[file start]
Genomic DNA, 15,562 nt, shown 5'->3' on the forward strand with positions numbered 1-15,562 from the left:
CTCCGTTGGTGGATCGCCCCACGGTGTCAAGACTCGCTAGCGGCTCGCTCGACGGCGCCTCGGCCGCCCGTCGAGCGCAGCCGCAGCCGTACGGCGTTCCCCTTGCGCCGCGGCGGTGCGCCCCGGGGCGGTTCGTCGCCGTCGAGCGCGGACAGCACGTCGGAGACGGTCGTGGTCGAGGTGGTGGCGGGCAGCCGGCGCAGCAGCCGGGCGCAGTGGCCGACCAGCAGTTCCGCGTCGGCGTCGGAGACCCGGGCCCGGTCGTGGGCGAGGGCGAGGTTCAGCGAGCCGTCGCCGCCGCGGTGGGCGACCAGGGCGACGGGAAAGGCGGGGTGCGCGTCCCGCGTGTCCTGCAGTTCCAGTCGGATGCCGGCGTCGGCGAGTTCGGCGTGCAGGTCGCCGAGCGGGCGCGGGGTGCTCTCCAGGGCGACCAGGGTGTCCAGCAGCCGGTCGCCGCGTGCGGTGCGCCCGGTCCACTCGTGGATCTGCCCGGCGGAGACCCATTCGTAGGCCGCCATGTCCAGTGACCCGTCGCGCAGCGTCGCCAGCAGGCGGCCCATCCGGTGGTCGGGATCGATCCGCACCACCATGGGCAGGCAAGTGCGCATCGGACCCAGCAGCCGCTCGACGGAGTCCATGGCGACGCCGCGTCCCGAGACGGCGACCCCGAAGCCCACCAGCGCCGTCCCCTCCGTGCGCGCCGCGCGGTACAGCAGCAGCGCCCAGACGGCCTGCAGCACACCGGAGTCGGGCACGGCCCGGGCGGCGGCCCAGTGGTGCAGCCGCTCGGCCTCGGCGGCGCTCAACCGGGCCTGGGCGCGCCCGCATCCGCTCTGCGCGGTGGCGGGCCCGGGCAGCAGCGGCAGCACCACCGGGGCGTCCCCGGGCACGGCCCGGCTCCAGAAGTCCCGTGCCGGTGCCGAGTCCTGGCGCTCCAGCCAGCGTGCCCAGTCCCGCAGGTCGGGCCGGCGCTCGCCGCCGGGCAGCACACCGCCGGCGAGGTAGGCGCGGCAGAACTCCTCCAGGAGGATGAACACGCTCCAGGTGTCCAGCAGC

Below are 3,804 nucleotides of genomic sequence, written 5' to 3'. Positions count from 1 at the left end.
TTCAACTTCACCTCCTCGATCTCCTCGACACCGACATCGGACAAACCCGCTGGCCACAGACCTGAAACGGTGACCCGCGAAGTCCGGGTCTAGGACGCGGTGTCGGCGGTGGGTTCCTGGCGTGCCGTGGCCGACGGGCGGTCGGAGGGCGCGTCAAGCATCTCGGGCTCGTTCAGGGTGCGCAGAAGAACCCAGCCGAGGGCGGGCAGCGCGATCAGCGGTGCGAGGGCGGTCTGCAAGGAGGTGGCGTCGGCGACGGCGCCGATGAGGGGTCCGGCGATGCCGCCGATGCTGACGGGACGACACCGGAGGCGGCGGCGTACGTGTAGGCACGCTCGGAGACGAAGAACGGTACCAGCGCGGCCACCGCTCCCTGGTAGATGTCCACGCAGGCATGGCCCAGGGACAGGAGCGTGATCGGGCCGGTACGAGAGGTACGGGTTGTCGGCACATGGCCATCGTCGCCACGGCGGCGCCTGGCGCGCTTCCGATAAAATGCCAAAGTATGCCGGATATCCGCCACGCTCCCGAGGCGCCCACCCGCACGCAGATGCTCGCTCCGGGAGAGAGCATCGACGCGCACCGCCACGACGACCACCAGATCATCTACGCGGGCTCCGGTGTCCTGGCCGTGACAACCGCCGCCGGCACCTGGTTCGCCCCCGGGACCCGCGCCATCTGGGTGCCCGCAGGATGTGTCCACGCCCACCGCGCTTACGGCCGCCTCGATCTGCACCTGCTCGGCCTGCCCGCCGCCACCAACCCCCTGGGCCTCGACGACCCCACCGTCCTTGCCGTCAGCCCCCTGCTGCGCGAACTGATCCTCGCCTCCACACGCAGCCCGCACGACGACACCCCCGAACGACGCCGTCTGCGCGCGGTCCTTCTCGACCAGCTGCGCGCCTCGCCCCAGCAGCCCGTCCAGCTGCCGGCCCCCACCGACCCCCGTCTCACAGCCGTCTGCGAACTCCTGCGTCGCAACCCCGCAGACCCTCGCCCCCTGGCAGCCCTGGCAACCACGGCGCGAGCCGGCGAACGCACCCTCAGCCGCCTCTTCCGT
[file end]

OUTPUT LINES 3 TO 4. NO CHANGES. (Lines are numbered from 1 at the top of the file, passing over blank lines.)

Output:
Below are 3,804 nucleotides of genomic sequence, written 5' to 3'. Positions count from 1 at the left end.
TTCAACTTCACCTCCTCGATCTCCTCGACACCGACATCGGACAAACCCGCTGGCCACAGACCTGAAACGGTGACCCGCGAAGTCCGGGTCTAGGACGCGGTGTCGGCGGTGGGTTCCTGGCGTGCCGTGGCCGACGGGCGGTCGGAGGGCGCGTCAAGCATCTCGGGCTCGTTCAGGGTGCGCAGAAGAACCCAGCCGAGGGCGGGCAGCGCGATCAGCGGTGCGAGGGCGGTCTGCAAGGAGGTGGCGTCGGCGACGGCGCCGATGAGGGGTCCGGCGATGCCGCCGATGCTGACGGGACGACACCGGAGGCGGCGGCGTACGTGTAGGCACGCTCGGAGACGAAGAACGGTACCAGCGCGGCCACCGCTCCCTGGTAGATGTCCACGCAGGCATGGCCCAGGGACAGGAGCGTGATCGGGCCGGTACGAGAGGTACGGGTTGTCGGCACATGGCCATCGTCGCCACGGCGGCGCCTGGCGCGCTTCCGATAAAATGCCAAAGTATGCCGGATATCCGCCACGCTCCCGAGGCGCCCACCCGCACGCAGATGCTCGCTCCGGGAGAGAGCATCGACGCGCACCGCCACGACGACCACCAGATCATCTACGCGGGCTCCGGTGTCCTGGCCGTGACAACCGCCGCCGGCACCTGGTTCGCCCCCGGGACCCGCGCCATCTGGGTGCCCGCAGGATGTGTCCACGCCCACCGCGCTTACGGCCGCCTCGATCTGCACCTGCTCGGCCTGCCCGCCGCCACCAACCCCCTGGGCCTCGACGACCCCACCGTCCTTGCCGTCAGCCCCCTGCTGCGCGAACTGATCCTCGCCTCCACACGCAGCCCGCACGACGACACCCCCGAACGACGCCGTCTGCGCGCGGTCCTTCTCGACCAGCTGCGCGCCTCGCCCCAGCAGCCCGTCCAGCTGCCGGCCCCCACCGACCCCCGTCTCACAGCCGTCTGCGAACTCCTGCGTCGCAACCCCGCAGACCCTCGCCCCCTGGCAGCCCTGGCAACCACGGCGCGAGCCGGCGAACGCACCCTCAGCCGCCTCTTCCGT